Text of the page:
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Digital Therapy is gaining popularity. Will it replace traditional face-to-face therapy?

Digital Therapy is gaining popularity. Will it replace traditional face-to-face therapy?

Many people and organizations have come to embrace the impact of social media including the use of Facebook, Twitter, Instagram, Snapchat, LinkedIn, and various other upcoming social media platforms. What does the general adoption of social media mean for the clinician that is trained and educated on traditional therapies and interventions. How do you embrace technology, on a personally and vocation level?

These are very important questions to ask ourselves and something that every clinician should think about before putting technology into clinical practice. I am not advocating for any position on digital therapy vs traditional therapy, but I want to bring up the fact that technology and social media cannot be ignored in clinical practice. Our digital footprint has become important such that it is constantly being used in our daily lives from checking feeds, posting our newest experience for others to see, networking with others to find a better work opportunity, shopping for our basic needs, and learning about current news and trends. I think a good way to think about the growth of digital therapy is how can it be effectively used given the limitations that it may possess. Does it provide opportunity for those who may never seek out therapy to try? Does digital therapy serve as a vehicle or catalyst to help people understand that therapy can be for anyone, not just those that have severe mental health problems.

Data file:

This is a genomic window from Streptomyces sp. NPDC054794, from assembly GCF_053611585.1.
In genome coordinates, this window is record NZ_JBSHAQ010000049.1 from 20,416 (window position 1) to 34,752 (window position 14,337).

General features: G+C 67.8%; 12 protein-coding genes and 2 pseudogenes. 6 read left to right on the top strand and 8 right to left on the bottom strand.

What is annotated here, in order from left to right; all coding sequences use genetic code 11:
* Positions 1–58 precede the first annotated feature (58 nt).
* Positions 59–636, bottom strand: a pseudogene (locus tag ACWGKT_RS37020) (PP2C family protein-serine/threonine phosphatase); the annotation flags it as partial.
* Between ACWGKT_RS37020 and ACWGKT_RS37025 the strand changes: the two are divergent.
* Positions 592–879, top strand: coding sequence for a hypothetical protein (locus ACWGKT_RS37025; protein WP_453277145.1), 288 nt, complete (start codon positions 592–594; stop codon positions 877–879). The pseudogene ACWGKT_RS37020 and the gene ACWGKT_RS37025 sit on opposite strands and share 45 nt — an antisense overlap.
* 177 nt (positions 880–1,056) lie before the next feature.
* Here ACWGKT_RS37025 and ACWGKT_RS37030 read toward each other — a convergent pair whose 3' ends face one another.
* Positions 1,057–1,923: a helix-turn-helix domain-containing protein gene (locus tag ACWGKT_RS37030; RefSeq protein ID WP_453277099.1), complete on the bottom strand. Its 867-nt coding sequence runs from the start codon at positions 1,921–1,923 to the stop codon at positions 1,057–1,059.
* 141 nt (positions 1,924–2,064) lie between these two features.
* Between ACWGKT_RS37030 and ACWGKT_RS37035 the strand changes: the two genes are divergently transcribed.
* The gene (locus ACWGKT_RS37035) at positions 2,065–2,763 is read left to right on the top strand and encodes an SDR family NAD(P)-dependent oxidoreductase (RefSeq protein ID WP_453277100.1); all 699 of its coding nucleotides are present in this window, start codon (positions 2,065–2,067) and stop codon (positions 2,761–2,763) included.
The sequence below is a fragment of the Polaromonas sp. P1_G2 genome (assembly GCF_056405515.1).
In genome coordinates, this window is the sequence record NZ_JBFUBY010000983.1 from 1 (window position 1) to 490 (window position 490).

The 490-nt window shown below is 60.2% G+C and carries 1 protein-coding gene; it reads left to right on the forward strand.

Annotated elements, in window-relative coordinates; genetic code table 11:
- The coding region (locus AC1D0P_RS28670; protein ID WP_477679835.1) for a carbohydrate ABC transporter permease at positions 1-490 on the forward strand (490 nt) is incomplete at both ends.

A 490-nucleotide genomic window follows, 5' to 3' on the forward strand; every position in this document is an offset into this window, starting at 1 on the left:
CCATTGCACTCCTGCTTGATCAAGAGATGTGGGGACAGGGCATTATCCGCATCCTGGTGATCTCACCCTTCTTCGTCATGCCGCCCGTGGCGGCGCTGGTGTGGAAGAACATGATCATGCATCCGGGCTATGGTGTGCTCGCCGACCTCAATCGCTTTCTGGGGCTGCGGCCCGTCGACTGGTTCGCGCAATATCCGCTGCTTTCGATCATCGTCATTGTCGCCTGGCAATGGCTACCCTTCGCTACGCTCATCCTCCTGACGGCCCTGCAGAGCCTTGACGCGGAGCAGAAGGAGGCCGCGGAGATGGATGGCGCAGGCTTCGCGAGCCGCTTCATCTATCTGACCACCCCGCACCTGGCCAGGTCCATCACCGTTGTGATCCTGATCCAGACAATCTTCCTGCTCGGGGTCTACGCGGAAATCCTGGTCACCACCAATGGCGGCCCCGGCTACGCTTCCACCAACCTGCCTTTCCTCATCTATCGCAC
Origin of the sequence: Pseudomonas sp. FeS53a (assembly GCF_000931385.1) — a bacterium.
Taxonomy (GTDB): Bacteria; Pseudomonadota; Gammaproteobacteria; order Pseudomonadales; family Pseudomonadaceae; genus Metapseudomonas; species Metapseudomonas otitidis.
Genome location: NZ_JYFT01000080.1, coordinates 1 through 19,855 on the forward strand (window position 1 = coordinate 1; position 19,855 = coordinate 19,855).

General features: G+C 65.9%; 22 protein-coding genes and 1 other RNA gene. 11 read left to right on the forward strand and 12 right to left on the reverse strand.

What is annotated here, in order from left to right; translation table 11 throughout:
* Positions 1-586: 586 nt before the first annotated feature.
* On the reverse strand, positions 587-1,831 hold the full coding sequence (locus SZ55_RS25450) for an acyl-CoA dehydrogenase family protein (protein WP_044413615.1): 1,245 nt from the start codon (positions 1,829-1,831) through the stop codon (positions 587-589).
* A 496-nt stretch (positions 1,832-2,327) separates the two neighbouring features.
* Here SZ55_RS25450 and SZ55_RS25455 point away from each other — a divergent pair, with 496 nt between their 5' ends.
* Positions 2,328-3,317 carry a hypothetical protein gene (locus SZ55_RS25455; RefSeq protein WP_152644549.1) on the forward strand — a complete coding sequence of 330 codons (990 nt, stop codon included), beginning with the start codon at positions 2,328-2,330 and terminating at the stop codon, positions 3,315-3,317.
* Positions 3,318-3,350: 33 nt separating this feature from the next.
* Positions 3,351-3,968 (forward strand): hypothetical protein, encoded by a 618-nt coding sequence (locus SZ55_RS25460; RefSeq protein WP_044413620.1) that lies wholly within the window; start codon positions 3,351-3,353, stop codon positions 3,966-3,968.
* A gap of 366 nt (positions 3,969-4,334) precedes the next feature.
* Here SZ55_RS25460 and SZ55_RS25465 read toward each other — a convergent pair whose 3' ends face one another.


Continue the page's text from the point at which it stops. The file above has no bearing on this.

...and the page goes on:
Bloomberg posts up a recent article titled “Digital therapy is quick and convenient. But can it replace the analyst’s couch?” It is worth a read and hopefully facilitate some discussion and thinking about what our future holds as clinicians as impacted by the digital age. A quote was made by a founder of one of the current digital therapy companies.

“The service was built with millennials in mind, targeting a generation saddled with the emotional and fiscal burden of student debt and often stuck living with parents.”

This is the target audience that online services are targeting, not those that are already accustomed to traditional therapy.

Here’s another quote of the future clientele population we are likely to work with…

“The first big clue it was going to be big among millennials was 99.5 percent of users wanted messaging, not voice.”

Because many people, including a significant number of clinicians, are now use to communicating primarily through text, we have to become aware that it will have some impact on how therapy services are provided, whether we are for or against it.

I believe that integrating and understanding the impact of technology on clinical theories and interventions is something that very few graduate programs on mental health are covering. It is simply because we are in the infancy of understanding how technology can be used as a clinical intervention or way of providing services.

This is the beginning of many posts on the intersection of technology and psychology. I hope that this sparks a conversation in you and I ask that you be part of the conversation below by commenting on your thoughts about the future of therapy as impacted by social media and technology.

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